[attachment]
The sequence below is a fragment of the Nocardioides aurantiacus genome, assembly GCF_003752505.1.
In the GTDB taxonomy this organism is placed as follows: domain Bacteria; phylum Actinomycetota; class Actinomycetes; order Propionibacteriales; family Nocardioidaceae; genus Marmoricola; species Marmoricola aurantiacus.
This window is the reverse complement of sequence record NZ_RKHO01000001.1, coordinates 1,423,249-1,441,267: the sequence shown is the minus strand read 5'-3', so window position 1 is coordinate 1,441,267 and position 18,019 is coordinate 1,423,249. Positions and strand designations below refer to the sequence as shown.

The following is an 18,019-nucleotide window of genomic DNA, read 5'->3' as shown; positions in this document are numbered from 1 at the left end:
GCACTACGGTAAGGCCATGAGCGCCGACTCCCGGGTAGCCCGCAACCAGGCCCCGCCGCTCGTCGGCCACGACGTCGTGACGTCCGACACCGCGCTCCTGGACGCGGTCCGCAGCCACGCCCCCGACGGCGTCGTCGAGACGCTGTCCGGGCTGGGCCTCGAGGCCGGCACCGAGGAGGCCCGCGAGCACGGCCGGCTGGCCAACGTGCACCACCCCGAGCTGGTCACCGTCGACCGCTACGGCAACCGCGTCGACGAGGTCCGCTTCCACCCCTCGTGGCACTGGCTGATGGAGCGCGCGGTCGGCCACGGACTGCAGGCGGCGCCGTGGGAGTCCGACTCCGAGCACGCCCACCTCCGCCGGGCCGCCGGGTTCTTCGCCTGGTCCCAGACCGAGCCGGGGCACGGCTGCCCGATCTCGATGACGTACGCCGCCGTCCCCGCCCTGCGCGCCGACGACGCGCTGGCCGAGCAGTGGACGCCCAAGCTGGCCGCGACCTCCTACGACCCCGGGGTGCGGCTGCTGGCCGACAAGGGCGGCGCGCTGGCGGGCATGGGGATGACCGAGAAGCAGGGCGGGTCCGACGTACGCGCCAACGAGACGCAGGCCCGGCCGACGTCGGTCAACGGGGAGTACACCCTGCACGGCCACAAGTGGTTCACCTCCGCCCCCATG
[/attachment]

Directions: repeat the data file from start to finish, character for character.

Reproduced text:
The sequence below is a fragment of the Nocardioides aurantiacus genome, assembly GCF_003752505.1.
In the GTDB taxonomy this organism is placed as follows: domain Bacteria; phylum Actinomycetota; class Actinomycetes; order Propionibacteriales; family Nocardioidaceae; genus Marmoricola; species Marmoricola aurantiacus.
This window is the reverse complement of sequence record NZ_RKHO01000001.1, coordinates 1,423,249-1,441,267: the sequence shown is the minus strand read 5'-3', so window position 1 is coordinate 1,441,267 and position 18,019 is coordinate 1,423,249. Positions and strand designations below refer to the sequence as shown.

The following is an 18,019-nucleotide window of genomic DNA, read 5'->3' as shown; positions in this document are numbered from 1 at the left end:
GCACTACGGTAAGGCCATGAGCGCCGACTCCCGGGTAGCCCGCAACCAGGCCCCGCCGCTCGTCGGCCACGACGTCGTGACGTCCGACACCGCGCTCCTGGACGCGGTCCGCAGCCACGCCCCCGACGGCGTCGTCGAGACGCTGTCCGGGCTGGGCCTCGAGGCCGGCACCGAGGAGGCCCGCGAGCACGGCCGGCTGGCCAACGTGCACCACCCCGAGCTGGTCACCGTCGACCGCTACGGCAACCGCGTCGACGAGGTCCGCTTCCACCCCTCGTGGCACTGGCTGATGGAGCGCGCGGTCGGCCACGGACTGCAGGCGGCGCCGTGGGAGTCCGACTCCGAGCACGCCCACCTCCGCCGGGCCGCCGGGTTCTTCGCCTGGTCCCAGACCGAGCCGGGGCACGGCTGCCCGATCTCGATGACGTACGCCGCCGTCCCCGCCCTGCGCGCCGACGACGCGCTGGCCGAGCAGTGGACGCCCAAGCTGGCCGCGACCTCCTACGACCCCGGGGTGCGGCTGCTGGCCGACAAGGGCGGCGCGCTGGCGGGCATGGGGATGACCGAGAAGCAGGGCGGGTCCGACGTACGCGCCAACGAGACGCAGGCCCGGCCGACGTCGGTCAACGGGGAGTACACCCTGCACGGCCACAAGTGGTTCACCTCCGCCCCCATG